Fresh Fruit: Summer’s Delicious Delights
By JeanAnn Taylor
Welcome to summertime when fruits and vegetables are fresh and plentiful. After a long, cold winter, sweet strawberries and luscious cherries
are a welcome treat.
However, before you enjoy these summer pleasures, here are a few things to remember for the safety of you and your loved ones.
Fruits and vegetables are often available unpackaged so that you can pick and choose as you please. This is great, but it also means that the product you purchase should be cleaned thoroughly before eating. There are many ways plant food can become contaminated before it reaches your table. Animals can taint produce while it’s still on the ground, chemicals can seep into products, and poor hygiene of workers can spread germs. Every time food is touched, there is opportunity for contamination.
To combat the spread of bacteria and simply not to be gross, there are a few simple steps to take before consuming those delicious summer fruits and vegetables. First, choose food that is not damaged. Bruises or cuts can allow bacteria to go inside the flesh of the food. Wash your hands before handling food, and then wash the bounty before slicing or peeling.
Bacteria and dirt on the surface can be pushed inside the food when it is cut. This means that even cantaloupes, watermelons, potatoes, and other throw-away skins should be washed before cutting. If I’m going to eat the skin, such as with zucchini, apples, and tomatoes, I like to give them a little baking soda or salt scrub. The abrasiveness ensures that chemicals and dirt are washed down the drain.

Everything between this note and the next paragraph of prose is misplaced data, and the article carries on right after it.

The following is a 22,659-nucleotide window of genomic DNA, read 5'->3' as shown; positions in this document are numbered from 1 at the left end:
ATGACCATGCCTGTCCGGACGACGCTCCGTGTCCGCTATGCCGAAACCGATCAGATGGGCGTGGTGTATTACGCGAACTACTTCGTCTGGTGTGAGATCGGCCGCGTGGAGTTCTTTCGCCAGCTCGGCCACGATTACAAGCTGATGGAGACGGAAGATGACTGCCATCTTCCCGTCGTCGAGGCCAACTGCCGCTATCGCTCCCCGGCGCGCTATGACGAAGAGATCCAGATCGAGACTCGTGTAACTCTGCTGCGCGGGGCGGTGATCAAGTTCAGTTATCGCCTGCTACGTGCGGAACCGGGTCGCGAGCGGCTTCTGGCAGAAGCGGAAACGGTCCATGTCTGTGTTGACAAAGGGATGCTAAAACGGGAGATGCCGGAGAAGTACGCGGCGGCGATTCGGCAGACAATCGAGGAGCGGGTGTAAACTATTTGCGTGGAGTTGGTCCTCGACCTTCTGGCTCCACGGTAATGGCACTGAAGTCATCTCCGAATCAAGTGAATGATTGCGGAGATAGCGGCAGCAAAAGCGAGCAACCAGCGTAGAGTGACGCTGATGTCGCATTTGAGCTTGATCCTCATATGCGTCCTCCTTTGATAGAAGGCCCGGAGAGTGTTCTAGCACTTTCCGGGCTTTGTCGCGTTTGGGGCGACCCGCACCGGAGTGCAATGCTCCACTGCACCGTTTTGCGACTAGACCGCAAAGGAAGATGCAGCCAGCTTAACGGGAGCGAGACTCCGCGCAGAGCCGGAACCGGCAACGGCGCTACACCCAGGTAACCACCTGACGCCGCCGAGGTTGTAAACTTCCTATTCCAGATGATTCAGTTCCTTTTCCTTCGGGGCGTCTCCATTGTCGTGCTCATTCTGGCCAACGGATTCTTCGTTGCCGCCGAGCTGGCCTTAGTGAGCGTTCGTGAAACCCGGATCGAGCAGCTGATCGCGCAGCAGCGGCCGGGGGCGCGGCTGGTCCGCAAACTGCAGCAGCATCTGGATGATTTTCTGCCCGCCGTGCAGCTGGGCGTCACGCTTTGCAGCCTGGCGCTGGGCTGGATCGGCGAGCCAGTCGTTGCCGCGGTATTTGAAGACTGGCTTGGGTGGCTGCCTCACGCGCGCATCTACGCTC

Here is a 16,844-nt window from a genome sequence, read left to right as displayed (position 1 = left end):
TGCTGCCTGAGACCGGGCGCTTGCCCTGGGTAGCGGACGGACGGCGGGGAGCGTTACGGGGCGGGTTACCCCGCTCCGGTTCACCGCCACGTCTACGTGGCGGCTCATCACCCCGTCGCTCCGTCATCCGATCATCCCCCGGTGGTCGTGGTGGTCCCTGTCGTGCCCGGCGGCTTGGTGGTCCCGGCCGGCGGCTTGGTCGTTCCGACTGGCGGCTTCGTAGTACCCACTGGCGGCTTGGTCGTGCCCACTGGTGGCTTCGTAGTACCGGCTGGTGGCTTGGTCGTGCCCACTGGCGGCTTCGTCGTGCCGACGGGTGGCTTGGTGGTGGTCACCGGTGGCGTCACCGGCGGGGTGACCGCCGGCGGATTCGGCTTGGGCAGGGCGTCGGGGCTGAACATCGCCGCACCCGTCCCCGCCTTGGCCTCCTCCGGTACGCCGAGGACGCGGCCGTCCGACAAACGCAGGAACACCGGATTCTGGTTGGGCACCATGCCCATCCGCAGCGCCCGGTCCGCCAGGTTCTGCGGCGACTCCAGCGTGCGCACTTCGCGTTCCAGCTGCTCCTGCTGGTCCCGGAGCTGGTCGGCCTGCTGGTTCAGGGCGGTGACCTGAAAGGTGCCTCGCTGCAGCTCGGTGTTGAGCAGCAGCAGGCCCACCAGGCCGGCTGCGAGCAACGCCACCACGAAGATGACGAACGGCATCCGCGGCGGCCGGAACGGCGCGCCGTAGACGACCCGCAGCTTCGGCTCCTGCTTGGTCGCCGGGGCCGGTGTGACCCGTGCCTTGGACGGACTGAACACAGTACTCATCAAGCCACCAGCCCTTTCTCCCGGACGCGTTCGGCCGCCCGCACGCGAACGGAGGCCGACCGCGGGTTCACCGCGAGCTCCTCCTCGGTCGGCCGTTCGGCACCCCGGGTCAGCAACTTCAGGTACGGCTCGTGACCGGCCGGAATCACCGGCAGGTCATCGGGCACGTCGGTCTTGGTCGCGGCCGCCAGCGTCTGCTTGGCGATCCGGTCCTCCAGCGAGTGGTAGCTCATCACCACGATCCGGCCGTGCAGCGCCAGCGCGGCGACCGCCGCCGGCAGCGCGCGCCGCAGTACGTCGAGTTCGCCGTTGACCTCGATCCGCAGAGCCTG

A vegetable brush is another way to get them squeaky-clean. For delicate fruits such as strawberries and blueberries, I recommend placing your fruit in a strainer and running water over them for several minutes.
Now that your yummies are clean and ready to eat, here are a few interesting facts about our favorite summertime fruits.
First fruit of spring
High in Vitamin C
Member of the rose family
Only fruit with the seeds on the outside
Considered to be the healthiest fruit
The U.S. is the largest manufacturer in the world
Have a long season—from mid-June to mid-August
Have pretty bell-shaped flowers
One tree can provide 7,000 cherries
One tree can be harvested in seven seconds by “tree-shaking”
The record for cherry-pit spitting is 93 feet
Super high in antioxidants
High in Vitamin A and C
Peach blooms may aid digestion when consumed
Largest peach cobbler recorded is 11 feet by 5 feet
The fuzzy skin is edible, but unfavored by many